BS 437:Marketing Management (3) — S. Owolabi

May 14–June 4

8:30 a.m.–11:20 p.m.

This course gives students an understanding of real world personal finance issues. Topics covered include budgeting, credit and money management, basic investment options, insurance, goal and retirement planning using time value of money, real estate loans and procedures, and taxes. Students will complete this course with a set of practical tools to help them make informed personal finance decisions.


 

BS 480: Personal Finance (3) SPECIAL TOPIC— S. Dukas

May 14–June 4

1–3:50 p.m.

A study of modern explanations of national income and employment. The course will give special emphasis to the American economy, its production, inter-relationships of households, business, and government, nature and function of money, monetary and fiscal policy, and public finance. Pre- or Co-requisite: BS 101.


 

CM 480: Advanced Film Production (3) SPECIAL SESSION – J. Shores and J. Menick

May 14–May 23 (All day)

Students will work with Jon Menick of Story Point Media, a veteran film actor and director of 30 years.  The goal is to create a quality 10-minute, narrative film short.  The film will be original and written by Jim Shores specifically for the course.  Students will be involved in pre-production planning during the latter half of the spring semester, securing locations and lining up talent. Actual filming and editing will take place May 14-23. Students will serve as film crew, camera talent, and editors. Students should be completely available during this time – all day and into the evenings.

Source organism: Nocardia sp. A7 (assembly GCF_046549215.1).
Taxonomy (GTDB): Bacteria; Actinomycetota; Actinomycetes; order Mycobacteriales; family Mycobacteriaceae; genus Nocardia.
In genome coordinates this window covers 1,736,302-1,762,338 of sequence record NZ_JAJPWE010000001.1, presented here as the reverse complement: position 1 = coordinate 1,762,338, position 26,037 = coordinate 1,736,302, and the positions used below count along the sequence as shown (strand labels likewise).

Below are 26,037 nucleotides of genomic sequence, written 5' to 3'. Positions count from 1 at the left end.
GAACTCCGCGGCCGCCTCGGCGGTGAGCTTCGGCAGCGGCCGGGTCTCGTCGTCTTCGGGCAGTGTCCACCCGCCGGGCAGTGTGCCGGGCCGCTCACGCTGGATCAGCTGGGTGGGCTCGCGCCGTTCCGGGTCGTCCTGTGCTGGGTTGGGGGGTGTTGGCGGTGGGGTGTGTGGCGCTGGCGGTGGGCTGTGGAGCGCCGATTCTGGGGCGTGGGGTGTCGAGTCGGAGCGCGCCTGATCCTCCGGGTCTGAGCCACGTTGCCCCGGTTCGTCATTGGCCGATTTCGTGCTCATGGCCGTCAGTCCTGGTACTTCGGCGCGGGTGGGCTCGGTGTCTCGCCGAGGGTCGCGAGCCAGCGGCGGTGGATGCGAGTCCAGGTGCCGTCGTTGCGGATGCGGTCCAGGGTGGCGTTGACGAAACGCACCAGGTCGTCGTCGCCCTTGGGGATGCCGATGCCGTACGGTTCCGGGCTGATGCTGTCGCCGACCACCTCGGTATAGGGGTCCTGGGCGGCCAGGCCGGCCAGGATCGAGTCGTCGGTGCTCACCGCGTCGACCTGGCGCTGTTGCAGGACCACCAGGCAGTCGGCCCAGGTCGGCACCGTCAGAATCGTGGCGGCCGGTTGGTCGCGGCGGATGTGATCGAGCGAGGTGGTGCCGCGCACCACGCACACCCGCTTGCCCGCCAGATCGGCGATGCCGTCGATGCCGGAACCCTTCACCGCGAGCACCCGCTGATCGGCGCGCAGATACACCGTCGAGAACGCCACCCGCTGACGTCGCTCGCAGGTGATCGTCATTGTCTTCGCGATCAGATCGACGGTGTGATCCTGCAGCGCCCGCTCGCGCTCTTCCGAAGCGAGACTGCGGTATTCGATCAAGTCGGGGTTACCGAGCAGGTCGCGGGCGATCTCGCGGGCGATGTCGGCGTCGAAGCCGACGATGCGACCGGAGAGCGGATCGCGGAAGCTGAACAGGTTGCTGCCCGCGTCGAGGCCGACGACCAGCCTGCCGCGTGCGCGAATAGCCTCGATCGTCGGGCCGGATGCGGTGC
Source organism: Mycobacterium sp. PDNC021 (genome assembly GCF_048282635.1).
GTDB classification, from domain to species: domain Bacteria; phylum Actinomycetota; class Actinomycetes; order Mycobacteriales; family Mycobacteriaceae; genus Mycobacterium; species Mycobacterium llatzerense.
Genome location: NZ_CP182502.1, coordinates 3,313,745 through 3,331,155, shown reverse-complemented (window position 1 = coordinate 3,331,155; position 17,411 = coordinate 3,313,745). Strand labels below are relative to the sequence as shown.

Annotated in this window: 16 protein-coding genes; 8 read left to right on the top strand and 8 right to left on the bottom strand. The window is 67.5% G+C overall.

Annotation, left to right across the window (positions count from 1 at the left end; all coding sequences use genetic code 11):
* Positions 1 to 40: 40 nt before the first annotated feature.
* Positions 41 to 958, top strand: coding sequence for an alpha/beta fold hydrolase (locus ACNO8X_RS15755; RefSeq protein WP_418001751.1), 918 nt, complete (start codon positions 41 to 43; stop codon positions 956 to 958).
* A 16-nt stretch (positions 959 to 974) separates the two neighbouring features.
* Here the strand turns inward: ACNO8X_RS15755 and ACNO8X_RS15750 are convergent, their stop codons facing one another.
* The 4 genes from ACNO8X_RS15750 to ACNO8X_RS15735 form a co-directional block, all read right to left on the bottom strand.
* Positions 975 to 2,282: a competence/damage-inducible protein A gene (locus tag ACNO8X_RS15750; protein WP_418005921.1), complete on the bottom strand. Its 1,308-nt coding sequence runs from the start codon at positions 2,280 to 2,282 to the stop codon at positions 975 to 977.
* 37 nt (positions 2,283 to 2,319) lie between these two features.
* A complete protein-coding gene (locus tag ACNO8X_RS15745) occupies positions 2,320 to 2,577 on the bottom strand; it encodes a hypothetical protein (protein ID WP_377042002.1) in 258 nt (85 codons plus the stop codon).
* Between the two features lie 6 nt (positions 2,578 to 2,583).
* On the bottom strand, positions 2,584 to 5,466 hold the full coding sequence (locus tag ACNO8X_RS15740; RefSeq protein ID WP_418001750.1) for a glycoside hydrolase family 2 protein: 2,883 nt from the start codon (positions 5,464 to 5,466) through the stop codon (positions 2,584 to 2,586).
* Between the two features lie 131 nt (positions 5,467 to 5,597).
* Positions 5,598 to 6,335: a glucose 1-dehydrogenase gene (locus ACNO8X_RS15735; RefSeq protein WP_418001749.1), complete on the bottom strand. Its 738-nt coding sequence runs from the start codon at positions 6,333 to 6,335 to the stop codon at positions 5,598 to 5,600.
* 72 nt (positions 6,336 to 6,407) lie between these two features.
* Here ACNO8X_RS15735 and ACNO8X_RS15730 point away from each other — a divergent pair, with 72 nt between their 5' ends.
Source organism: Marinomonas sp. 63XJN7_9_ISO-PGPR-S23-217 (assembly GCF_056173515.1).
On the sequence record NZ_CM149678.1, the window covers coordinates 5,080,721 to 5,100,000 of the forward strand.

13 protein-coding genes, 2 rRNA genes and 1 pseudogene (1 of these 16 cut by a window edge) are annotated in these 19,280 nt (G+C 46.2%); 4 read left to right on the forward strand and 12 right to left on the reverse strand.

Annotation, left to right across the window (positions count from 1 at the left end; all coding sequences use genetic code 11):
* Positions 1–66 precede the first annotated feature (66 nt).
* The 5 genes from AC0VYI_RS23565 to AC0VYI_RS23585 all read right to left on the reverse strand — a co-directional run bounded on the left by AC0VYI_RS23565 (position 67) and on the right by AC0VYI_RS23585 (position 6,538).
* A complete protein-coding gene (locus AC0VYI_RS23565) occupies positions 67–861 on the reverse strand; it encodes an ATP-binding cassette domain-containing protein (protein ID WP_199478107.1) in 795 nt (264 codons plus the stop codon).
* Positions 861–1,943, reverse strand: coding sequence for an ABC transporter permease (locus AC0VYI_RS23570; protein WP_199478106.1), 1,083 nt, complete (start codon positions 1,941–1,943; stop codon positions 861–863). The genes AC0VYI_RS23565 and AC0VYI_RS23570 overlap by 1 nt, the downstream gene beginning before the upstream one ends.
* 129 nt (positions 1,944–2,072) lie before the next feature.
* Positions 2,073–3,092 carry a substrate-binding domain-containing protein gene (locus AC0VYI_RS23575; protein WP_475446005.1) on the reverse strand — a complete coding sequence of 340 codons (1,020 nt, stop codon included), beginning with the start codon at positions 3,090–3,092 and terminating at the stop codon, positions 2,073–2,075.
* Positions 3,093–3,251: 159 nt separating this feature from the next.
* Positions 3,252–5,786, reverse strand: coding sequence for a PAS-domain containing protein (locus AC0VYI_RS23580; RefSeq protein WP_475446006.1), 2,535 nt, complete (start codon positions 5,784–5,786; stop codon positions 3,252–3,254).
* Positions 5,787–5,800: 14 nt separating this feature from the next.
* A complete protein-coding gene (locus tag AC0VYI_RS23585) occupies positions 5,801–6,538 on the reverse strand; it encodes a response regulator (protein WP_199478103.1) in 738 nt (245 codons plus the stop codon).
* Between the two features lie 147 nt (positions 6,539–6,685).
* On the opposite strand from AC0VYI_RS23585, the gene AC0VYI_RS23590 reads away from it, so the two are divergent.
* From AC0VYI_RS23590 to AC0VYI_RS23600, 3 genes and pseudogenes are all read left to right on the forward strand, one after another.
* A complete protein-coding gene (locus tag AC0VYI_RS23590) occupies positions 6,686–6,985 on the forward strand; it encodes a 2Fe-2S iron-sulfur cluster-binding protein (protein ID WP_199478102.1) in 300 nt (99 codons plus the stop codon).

CS 102: Personal Productivity with Information Systems Technology (3) ONLINE — J. Teo

May 11–July 12

A course enabling students to improve their skills as knowledgeable workers with an emphasis on personal productivity concepts through using functions and features in computer software such as word processing, spreadsheets, databases, presentation graphics and Web authoring. 


CS 204: Fundamentals of Information Systems (3) ONLINE — J. Teo

May 11–July 12

Providing an introduction to systems and development concepts, information technology, and application software, this course explains how information is used in organizations and how information technology enables improvement in quality, timeliness, and competitive advantage in organizations. Topics include systems concepts, system components and relationships, cost/value and quality of information, competitive advantage and information, specification, design and reengineering of information systems, application versus system software, and package software solutions. Pre-requisite: CS 102 or permission of professor 


 

EN 102: English Composition II (3) — TBA

May 14–June 14

8:30–11:20 a.m.

Research techniques and the writing of a research paper are included, in addition to continued practice in expository writing.  Pre-requisite: EN 101 with a minimum grade of “C-.”


 

EN 202: Survey of English Literature II (3) ONLINE — K. McMurtry

June 8–July 12

A survey of English literature from the Romantic period to the present. Pre-requisites: EN 101–102


 

EN 480: Nature in the Poetry, Fiction, & Non-fiction of C.S. Lewis (3) SPECIAL SESSION — D. King

May 24–June 2

Cost: Tuition + $2,520 Oxford Trip